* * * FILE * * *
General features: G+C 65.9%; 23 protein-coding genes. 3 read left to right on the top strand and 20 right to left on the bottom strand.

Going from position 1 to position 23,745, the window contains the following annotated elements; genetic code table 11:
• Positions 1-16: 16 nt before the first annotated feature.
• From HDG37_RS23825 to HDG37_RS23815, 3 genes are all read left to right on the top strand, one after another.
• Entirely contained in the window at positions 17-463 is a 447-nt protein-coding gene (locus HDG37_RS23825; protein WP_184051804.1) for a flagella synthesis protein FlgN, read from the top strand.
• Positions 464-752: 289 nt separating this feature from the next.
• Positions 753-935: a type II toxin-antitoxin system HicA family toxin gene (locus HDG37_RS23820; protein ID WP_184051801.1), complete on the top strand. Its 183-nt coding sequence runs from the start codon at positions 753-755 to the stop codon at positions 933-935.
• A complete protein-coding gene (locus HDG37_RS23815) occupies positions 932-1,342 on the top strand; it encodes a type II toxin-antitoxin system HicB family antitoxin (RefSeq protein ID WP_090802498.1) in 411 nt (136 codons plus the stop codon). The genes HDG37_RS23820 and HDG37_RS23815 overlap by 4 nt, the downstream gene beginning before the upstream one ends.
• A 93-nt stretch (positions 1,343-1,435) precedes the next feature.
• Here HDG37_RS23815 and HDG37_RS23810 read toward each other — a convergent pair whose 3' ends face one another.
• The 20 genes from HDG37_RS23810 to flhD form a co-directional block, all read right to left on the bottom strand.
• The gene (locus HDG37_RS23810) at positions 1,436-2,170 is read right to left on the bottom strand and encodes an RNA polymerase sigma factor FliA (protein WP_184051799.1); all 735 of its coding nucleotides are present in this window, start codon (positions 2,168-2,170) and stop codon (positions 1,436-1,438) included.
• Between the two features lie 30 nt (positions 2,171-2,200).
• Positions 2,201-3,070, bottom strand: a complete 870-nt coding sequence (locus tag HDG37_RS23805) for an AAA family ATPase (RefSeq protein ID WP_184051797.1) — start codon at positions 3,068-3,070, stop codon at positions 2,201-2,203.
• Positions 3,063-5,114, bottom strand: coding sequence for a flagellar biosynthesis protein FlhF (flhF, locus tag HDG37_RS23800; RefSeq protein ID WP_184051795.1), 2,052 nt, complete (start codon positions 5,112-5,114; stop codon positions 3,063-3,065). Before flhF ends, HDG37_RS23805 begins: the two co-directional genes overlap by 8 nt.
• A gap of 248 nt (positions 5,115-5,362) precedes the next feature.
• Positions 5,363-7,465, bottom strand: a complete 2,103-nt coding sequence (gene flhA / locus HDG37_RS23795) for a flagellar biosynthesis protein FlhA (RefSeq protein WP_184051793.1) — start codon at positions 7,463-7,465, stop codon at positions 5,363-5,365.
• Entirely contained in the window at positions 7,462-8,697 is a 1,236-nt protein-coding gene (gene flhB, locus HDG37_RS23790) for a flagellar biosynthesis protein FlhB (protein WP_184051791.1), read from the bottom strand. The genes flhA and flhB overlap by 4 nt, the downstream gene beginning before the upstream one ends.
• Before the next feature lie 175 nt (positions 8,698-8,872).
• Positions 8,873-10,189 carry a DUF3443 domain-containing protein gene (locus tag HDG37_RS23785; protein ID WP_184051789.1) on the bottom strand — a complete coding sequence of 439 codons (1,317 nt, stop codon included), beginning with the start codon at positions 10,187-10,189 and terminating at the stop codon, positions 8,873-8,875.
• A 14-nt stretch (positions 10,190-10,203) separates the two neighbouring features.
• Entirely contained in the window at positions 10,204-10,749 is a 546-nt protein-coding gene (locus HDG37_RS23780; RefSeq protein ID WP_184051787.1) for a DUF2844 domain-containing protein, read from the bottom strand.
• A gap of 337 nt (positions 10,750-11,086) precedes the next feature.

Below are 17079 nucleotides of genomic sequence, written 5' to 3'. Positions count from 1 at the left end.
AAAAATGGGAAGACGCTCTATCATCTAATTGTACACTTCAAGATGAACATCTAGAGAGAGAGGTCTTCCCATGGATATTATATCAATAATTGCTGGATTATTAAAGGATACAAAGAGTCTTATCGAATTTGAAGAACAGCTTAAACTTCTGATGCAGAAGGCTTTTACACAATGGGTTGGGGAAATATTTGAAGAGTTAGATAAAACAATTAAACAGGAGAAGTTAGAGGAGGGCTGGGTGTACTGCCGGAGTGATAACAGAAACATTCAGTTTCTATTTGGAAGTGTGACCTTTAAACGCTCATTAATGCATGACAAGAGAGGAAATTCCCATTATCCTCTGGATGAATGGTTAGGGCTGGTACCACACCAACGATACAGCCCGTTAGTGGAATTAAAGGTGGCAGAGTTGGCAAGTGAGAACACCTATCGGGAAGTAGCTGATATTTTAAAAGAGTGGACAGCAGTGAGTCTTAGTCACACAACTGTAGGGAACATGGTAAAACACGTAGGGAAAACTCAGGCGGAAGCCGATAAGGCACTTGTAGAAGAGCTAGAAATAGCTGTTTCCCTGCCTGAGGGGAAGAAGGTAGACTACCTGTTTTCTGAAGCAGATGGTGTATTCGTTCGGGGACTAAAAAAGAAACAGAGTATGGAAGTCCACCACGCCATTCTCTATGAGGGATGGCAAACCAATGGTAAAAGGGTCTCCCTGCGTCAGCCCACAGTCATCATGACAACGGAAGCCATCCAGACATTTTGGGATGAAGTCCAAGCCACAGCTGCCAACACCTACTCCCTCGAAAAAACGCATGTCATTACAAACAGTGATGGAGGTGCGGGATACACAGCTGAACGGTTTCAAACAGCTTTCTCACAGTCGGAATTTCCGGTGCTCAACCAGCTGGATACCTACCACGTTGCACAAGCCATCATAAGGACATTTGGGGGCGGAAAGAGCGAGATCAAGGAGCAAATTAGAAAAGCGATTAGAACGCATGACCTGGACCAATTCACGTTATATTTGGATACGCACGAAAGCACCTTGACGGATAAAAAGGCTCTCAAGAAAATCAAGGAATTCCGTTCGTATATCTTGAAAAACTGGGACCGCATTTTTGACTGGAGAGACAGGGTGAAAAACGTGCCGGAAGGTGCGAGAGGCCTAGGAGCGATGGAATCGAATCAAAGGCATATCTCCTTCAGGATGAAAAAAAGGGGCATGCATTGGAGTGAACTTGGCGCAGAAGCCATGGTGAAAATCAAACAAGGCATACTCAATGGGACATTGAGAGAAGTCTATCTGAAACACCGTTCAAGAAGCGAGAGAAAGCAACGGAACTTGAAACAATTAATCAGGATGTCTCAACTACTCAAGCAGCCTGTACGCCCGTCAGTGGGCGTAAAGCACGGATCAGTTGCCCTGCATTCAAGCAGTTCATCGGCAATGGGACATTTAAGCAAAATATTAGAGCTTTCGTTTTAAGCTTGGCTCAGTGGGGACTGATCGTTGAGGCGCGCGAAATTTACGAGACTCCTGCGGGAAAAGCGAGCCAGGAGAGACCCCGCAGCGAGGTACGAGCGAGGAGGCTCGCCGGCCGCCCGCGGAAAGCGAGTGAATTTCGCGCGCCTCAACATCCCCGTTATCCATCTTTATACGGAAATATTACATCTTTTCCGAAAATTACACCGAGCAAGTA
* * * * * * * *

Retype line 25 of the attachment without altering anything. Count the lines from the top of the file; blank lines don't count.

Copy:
AAAAATGGGAAGACGCTCTATCATCTAATTGTACACTTCAAGATGAACATCTAGAGAGAGAGGTCTTCCCATGGATATTATATCAATAATTGCTGGATTATTAAAGGATACAAAGAGTCTTATCGAATTTGAAGAACAGCTTAAACTTCTGATGCAGAAGGCTTTTACACAATGGGTTGGGGAAATATTTGAAGAGTTAGATAAAACAATTAAACAGGAGAAGTTAGAGGAGGGCTGGGTGTACTGCCGGAGTGATAACAGAAACATTCAGTTTCTATTTGGAAGTGTGACCTTTAAACGCTCATTAATGCATGACAAGAGAGGAAATTCCCATTATCCTCTGGATGAATGGTTAGGGCTGGTACCACACCAACGATACAGCCCGTTAGTGGAATTAAAGGTGGCAGAGTTGGCAAGTGAGAACACCTATCGGGAAGTAGCTGATATTTTAAAAGAGTGGACAGCAGTGAGTCTTAGTCACACAACTGTAGGGAACATGGTAAAACACGTAGGGAAAACTCAGGCGGAAGCCGATAAGGCACTTGTAGAAGAGCTAGAAATAGCTGTTTCCCTGCCTGAGGGGAAGAAGGTAGACTACCTGTTTTCTGAAGCAGATGGTGTATTCGTTCGGGGACTAAAAAAGAAACAGAGTATGGAAGTCCACCACGCCATTCTCTATGAGGGATGGCAAACCAATGGTAAAAGGGTCTCCCTGCGTCAGCCCACAGTCATCATGACAACGGAAGCCATCCAGACATTTTGGGATGAAGTCCAAGCCACAGCTGCCAACACCTACTCCCTCGAAAAAACGCATGTCATTACAAACAGTGATGGAGGTGCGGGATACACAGCTGAACGGTTTCAAACAGCTTTCTCACAGTCGGAATTTCCGGTGCTCAACCAGCTGGATACCTACCACGTTGCACAAGCCATCATAAGGACATTTGGGGGCGGAAAGAGCGAGATCAAGGAGCAAATTAGAAAAGCGATTAGAACGCATGACCTGGACCAATTCACGTTATATTTGGATACGCACGAAAGCACCTTGACGGATAAAAAGGCTCTCAAGAAAATCAAGGAATTCCGTTCGTATATCTTGAAAAACTGGGACCGCATTTTTGACTGGAGAGACAGGGTGAAAAACGTGCCGGAAGGTGCGAGAGGCCTAGGAGCGATGGAATCGAATCAAAGGCATATCTCCTTCAGGATGAAAAAAAGGGGCATGCATTGGAGTGAACTTGGCGCAGAAGCCATGGTGAAAATCAAACAAGGCATACTCAATGGGACATTGAGAGAAGTCTATCTGAAACACCGTTCAAGAAGCGAGAGAAAGCAACGGAACTTGAAACAATTAATCAGGATGTCTCAACTACTCAAGCAGCCTGTACGCCCGTCAGTGGGCGTAAAGCACGGATCAGTTGCCCTGCATTCAAGCAGTTCATCGGCAATGGGACATTTAAGCAAAATATTAGAGCTTTCGTTTTAAGCTTGGCTCAGTGGGGACTGATCGTTGAGGCGCGCGAAATTTACGAGACTCCTGCGGGAAAAGCGAGCCAGGAGAGACCCCGCAGCGAGGTACGAGCGAGGAGGCTCGCCGGCCGCCCGCGGAAAGCGAGTGAATTTCGCGCGCCTCAACATCCCCGTTATCCATCTTTATACGGAAATATTACATCTTTTCCGAAAATTACACCGAGCAAGTA